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Difference between Sanganeri and Bagru Print

Difference between Sanganeri and Bagru Print

The heart of Rajasthan lies in its rich culture and heritage. The desert state is renowned for its exuberant art and craft. One of Rajasthan's most popular handicrafts is block printed fabric. The Sanganeri and Bagru prints of this state are celebrated all over the country, and have acquired international acclaim as well. They adorn garments, bedspreads, curtains, table linen, and other household decoration items.


Considering the two most important printing techniques, Sanganeri and Bagru, they are much loved for quality designs. Representing complexity with authenticity, Sanganeri printing techniques are vibrantly evident from the exquisite floral patterns. They are said to be simply beautiful and carried out richly on the white background. Talking about its comparison with Bagru Printing, Bagru is carried out with elegance and on an indigo or bluish shaded background.


The Sanganeri and Bagru prints are very similar, but the latter employ a narrower range of colours. Moreover, unlike the Sanganeri prints which are always on a white or off-white background, the prints of Bagru are mostly red and black and blue.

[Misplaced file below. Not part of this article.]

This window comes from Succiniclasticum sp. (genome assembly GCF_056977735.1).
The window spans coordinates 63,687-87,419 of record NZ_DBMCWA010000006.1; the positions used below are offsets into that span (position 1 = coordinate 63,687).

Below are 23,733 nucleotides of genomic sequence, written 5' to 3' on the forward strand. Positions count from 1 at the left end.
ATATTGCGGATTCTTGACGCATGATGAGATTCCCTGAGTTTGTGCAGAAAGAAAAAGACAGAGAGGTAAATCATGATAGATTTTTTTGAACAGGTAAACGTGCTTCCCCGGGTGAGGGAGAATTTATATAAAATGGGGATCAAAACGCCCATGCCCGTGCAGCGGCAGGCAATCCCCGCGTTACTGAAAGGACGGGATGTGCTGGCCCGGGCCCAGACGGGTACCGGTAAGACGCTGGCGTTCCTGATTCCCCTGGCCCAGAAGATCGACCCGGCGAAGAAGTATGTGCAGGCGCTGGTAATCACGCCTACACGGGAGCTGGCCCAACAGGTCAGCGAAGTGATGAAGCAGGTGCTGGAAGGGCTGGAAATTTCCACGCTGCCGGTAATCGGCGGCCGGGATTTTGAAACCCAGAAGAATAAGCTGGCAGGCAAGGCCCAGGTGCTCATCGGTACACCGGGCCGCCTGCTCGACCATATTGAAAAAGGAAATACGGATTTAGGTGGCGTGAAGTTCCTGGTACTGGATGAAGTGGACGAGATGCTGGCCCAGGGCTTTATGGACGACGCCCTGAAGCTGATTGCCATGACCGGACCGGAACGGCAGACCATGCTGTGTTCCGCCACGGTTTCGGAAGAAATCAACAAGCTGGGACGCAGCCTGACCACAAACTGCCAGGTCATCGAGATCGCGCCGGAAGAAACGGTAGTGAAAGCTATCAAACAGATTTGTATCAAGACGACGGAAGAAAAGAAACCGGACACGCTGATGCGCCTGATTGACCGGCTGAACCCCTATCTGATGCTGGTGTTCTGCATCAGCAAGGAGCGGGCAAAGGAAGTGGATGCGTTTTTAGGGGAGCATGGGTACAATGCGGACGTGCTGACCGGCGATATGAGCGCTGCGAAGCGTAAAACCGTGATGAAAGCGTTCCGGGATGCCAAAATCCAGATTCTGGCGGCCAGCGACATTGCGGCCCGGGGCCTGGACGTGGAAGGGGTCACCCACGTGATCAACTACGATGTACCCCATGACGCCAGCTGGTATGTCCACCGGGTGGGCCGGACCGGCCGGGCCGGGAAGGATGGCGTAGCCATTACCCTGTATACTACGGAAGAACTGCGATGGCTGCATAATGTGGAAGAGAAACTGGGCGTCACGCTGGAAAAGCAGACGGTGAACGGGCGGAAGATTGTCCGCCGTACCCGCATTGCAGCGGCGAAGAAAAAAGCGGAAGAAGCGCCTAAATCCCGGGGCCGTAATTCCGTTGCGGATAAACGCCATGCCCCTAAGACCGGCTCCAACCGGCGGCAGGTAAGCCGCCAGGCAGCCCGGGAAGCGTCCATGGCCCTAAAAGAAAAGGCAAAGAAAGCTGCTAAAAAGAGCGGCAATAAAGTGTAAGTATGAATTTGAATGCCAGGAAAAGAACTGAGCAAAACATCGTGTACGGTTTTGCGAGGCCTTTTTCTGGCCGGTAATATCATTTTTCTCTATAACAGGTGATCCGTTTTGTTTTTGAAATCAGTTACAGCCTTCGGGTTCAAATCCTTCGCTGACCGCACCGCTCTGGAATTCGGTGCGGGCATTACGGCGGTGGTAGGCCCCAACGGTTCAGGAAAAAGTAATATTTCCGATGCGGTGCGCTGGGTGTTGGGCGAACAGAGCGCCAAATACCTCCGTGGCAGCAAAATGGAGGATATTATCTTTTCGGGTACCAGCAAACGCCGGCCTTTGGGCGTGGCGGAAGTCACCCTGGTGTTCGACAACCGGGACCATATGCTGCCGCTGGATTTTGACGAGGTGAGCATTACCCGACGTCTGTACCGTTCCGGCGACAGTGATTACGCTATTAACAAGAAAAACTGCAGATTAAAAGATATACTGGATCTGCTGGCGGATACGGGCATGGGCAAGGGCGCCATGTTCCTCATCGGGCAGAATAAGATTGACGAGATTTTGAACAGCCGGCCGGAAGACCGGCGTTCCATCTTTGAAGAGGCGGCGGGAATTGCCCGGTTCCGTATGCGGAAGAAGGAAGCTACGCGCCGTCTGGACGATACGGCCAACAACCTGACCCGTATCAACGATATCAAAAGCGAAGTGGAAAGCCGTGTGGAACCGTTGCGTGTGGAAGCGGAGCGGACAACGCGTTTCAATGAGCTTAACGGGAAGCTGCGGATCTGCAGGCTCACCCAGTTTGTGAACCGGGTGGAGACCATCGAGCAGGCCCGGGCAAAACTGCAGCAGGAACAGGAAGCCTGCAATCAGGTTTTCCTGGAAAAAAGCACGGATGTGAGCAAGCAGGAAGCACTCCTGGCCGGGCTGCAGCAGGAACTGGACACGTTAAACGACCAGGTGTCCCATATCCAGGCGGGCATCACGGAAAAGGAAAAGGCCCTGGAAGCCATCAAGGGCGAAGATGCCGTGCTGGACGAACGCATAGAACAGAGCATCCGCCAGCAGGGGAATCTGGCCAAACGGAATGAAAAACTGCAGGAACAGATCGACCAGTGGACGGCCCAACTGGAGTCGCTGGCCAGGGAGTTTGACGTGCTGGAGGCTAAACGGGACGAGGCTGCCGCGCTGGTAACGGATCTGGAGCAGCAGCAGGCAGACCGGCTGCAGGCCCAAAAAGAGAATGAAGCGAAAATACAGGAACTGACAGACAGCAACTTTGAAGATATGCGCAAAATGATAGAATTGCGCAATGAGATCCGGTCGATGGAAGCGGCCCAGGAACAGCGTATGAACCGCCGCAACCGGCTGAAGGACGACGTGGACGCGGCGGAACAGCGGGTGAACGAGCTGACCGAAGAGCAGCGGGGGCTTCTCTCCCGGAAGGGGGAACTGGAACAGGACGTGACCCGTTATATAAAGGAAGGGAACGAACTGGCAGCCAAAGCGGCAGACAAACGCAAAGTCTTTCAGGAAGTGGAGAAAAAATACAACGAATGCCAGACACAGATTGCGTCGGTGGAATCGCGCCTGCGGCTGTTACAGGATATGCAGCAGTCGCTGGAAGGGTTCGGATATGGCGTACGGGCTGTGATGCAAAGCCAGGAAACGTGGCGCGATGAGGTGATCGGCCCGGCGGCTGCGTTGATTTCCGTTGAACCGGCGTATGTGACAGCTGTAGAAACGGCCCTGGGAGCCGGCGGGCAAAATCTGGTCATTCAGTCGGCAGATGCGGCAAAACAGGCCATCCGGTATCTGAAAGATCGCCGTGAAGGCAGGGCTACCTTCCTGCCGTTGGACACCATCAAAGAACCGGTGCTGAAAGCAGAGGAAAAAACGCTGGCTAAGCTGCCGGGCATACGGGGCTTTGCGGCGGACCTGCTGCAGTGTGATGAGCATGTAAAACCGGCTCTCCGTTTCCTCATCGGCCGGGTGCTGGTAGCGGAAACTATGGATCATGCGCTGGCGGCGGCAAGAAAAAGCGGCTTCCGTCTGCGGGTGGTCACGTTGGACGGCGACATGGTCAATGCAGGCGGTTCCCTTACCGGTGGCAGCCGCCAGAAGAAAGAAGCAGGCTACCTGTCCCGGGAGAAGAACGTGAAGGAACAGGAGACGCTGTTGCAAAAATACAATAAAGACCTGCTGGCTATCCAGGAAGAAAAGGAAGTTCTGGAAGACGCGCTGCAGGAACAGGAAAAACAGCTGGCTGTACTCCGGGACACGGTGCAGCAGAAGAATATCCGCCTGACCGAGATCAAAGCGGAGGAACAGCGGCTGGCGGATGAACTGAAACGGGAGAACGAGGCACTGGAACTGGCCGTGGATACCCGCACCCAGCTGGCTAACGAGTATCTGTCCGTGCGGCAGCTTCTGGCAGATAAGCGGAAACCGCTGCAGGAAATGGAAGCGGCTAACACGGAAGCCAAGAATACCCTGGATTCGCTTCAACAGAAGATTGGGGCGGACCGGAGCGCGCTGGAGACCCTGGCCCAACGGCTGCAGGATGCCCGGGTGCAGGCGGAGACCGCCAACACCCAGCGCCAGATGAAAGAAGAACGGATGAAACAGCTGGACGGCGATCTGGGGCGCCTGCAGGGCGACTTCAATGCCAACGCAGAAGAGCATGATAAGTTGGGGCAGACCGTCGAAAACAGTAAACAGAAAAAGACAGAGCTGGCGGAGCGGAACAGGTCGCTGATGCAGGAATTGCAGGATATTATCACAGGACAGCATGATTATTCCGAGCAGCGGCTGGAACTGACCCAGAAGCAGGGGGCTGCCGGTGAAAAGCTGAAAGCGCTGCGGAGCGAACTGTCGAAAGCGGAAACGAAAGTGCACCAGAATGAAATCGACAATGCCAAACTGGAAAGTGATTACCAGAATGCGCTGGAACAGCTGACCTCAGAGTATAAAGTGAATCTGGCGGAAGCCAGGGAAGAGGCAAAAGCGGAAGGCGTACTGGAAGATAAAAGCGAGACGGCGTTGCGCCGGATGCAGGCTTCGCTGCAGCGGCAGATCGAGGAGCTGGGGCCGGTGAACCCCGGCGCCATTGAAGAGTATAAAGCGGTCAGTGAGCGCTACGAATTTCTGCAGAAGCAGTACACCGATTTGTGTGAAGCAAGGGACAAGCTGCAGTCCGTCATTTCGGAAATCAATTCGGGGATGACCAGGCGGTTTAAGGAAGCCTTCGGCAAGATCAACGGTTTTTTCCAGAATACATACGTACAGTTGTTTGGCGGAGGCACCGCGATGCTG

Furthering on the road of comparison, water plays a vital role in determining the results of a printing technique. In Sanganeri, water effect leads to the appearance of effects in a darker tone. As the water was available in abundance, printing and washing were easily carried out. On the other hand, water in Bagru lends a reddish touch to the block printing patterns. It is scarcity of water that led Bagru to opt for Dhabu resisted as well as indigo work. Beauty of the designs and patterns are such that it could strike anyone in a single gaze. 

Now, taking hold of the motifs, the ones in Bagru style represent larger sizes coupled with bolder lines. On the other side of the coin, prints from Sanganeri are soberly tuned with fie lines and intricate detailing.


In both the Sanganeri and Bagru prints, the colours are picked carefully. Each has a separate significance. For instance, red is the colour of love, yellow of spring, indigo of Lord Krishna, and saffron of the yogi (seer). The wooden blocks that are used are made of teak wood. And traditionally, vegetable dyes made of madder, pomegranate rind, indigo, and turmeric are used. These have now been largely replaced by chemical dyes. Often, the fabric is dyed before it is printed.


You can now shop for beautiful block printed Sanganeri and Bagru dresses, night wear, casual and formal wear at UNBLOCK By Jenny- Your ONE STOP SHOP for unique designs with a touch of tradition.

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